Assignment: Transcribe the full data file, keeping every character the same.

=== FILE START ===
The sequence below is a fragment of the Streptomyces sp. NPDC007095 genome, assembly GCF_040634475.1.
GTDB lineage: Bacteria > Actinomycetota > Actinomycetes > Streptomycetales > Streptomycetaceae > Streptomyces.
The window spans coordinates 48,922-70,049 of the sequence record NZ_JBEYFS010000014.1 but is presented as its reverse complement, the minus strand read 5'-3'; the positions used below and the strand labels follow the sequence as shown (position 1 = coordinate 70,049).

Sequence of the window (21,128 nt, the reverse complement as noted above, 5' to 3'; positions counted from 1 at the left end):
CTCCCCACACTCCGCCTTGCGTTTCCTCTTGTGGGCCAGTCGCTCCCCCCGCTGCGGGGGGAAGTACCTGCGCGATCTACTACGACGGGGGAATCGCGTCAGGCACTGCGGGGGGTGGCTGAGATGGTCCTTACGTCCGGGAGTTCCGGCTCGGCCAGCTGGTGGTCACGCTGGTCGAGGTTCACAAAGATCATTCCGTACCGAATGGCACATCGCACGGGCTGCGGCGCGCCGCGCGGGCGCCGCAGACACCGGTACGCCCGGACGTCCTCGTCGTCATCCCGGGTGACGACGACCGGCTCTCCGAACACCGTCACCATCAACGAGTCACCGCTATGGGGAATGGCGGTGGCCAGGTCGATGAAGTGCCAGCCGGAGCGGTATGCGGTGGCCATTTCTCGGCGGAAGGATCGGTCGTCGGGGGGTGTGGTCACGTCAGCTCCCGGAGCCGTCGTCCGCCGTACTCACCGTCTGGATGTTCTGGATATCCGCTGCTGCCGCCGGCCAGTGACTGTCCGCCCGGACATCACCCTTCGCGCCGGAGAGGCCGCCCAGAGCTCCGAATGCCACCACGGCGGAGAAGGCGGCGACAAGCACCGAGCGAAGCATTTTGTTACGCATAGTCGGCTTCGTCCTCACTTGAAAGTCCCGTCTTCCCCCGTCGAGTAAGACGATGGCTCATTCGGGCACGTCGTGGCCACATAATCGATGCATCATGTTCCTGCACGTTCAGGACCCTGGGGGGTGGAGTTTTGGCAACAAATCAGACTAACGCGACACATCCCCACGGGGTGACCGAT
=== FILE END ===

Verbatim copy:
The sequence below is a fragment of the Streptomyces sp. NPDC007095 genome, assembly GCF_040634475.1.
GTDB lineage: Bacteria > Actinomycetota > Actinomycetes > Streptomycetales > Streptomycetaceae > Streptomyces.
The window spans coordinates 48,922-70,049 of the sequence record NZ_JBEYFS010000014.1 but is presented as its reverse complement, the minus strand read 5'-3'; the positions used below and the strand labels follow the sequence as shown (position 1 = coordinate 70,049).

Sequence of the window (21,128 nt, the reverse complement as noted above, 5' to 3'; positions counted from 1 at the left end):
CTCCCCACACTCCGCCTTGCGTTTCCTCTTGTGGGCCAGTCGCTCCCCCCGCTGCGGGGGGAAGTACCTGCGCGATCTACTACGACGGGGGAATCGCGTCAGGCACTGCGGGGGGTGGCTGAGATGGTCCTTACGTCCGGGAGTTCCGGCTCGGCCAGCTGGTGGTCACGCTGGTCGAGGTTCACAAAGATCATTCCGTACCGAATGGCACATCGCACGGGCTGCGGCGCGCCGCGCGGGCGCCGCAGACACCGGTACGCCCGGACGTCCTCGTCGTCATCCCGGGTGACGACGACCGGCTCTCCGAACACCGTCACCATCAACGAGTCACCGCTATGGGGAATGGCGGTGGCCAGGTCGATGAAGTGCCAGCCGGAGCGGTATGCGGTGGCCATTTCTCGGCGGAAGGATCGGTCGTCGGGGGGTGTGGTCACGTCAGCTCCCGGAGCCGTCGTCCGCCGTACTCACCGTCTGGATGTTCTGGATATCCGCTGCTGCCGCCGGCCAGTGACTGTCCGCCCGGACATCACCCTTCGCGCCGGAGAGGCCGCCCAGAGCTCCGAATGCCACCACGGCGGAGAAGGCGGCGACAAGCACCGAGCGAAGCATTTTGTTACGCATAGTCGGCTTCGTCCTCACTTGAAAGTCCCGTCTTCCCCCGTCGAGTAAGACGATGGCTCATTCGGGCACGTCGTGGCCACATAATCGATGCATCATGTTCCTGCACGTTCAGGACCCTGGGGGGTGGAGTTTTGGCAACAAATCAGACTAACGCGACACATCCCCACGGGGTGACCGAT